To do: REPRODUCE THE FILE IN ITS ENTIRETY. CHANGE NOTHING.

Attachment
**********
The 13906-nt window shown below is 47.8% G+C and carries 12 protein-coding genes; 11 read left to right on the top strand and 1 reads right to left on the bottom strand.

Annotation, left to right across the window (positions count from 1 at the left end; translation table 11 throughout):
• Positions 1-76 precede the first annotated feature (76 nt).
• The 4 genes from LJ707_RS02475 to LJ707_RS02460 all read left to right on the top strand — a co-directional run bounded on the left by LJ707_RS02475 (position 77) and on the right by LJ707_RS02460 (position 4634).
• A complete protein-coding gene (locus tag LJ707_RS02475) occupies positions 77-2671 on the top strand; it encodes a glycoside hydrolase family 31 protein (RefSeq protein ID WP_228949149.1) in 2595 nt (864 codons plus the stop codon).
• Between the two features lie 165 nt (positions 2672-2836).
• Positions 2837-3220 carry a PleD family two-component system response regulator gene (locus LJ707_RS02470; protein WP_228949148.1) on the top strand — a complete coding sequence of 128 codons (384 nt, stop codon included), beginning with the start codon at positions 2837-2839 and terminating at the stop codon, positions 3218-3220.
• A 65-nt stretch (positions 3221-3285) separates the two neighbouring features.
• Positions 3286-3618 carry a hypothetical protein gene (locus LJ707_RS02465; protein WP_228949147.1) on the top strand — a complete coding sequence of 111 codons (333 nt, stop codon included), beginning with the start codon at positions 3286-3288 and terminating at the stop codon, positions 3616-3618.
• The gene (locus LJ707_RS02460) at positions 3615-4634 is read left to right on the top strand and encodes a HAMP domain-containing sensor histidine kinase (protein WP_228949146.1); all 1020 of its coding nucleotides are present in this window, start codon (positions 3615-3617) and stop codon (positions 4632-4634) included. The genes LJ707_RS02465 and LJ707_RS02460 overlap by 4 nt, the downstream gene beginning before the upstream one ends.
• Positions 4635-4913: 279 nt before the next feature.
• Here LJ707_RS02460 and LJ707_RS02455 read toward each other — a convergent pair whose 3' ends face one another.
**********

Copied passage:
The 13906-nt window shown below is 47.8% G+C and carries 12 protein-coding genes; 11 read left to right on the top strand and 1 reads right to left on the bottom strand.

Annotation, left to right across the window (positions count from 1 at the left end; translation table 11 throughout):
• Positions 1-76 precede the first annotated feature (76 nt).
• The 4 genes from LJ707_RS02475 to LJ707_RS02460 all read left to right on the top strand — a co-directional run bounded on the left by LJ707_RS02475 (position 77) and on the right by LJ707_RS02460 (position 4634).
• A complete protein-coding gene (locus tag LJ707_RS02475) occupies positions 77-2671 on the top strand; it encodes a glycoside hydrolase family 31 protein (RefSeq protein ID WP_228949149.1) in 2595 nt (864 codons plus the stop codon).
• Between the two features lie 165 nt (positions 2672-2836).
• Positions 2837-3220 carry a PleD family two-component system response regulator gene (locus LJ707_RS02470; protein WP_228949148.1) on the top strand — a complete coding sequence of 128 codons (384 nt, stop codon included), beginning with the start codon at positions 2837-2839 and terminating at the stop codon, positions 3218-3220.
• A 65-nt stretch (positions 3221-3285) separates the two neighbouring features.
• Positions 3286-3618 carry a hypothetical protein gene (locus LJ707_RS02465; protein WP_228949147.1) on the top strand — a complete coding sequence of 111 codons (333 nt, stop codon included), beginning with the start codon at positions 3286-3288 and terminating at the stop codon, positions 3616-3618.
• The gene (locus LJ707_RS02460) at positions 3615-4634 is read left to right on the top strand and encodes a HAMP domain-containing sensor histidine kinase (protein WP_228949146.1); all 1020 of its coding nucleotides are present in this window, start codon (positions 3615-3617) and stop codon (positions 4632-4634) included. The genes LJ707_RS02465 and LJ707_RS02460 overlap by 4 nt, the downstream gene beginning before the upstream one ends.
• Positions 4635-4913: 279 nt before the next feature.
• Here LJ707_RS02460 and LJ707_RS02455 read toward each other — a convergent pair whose 3' ends face one another.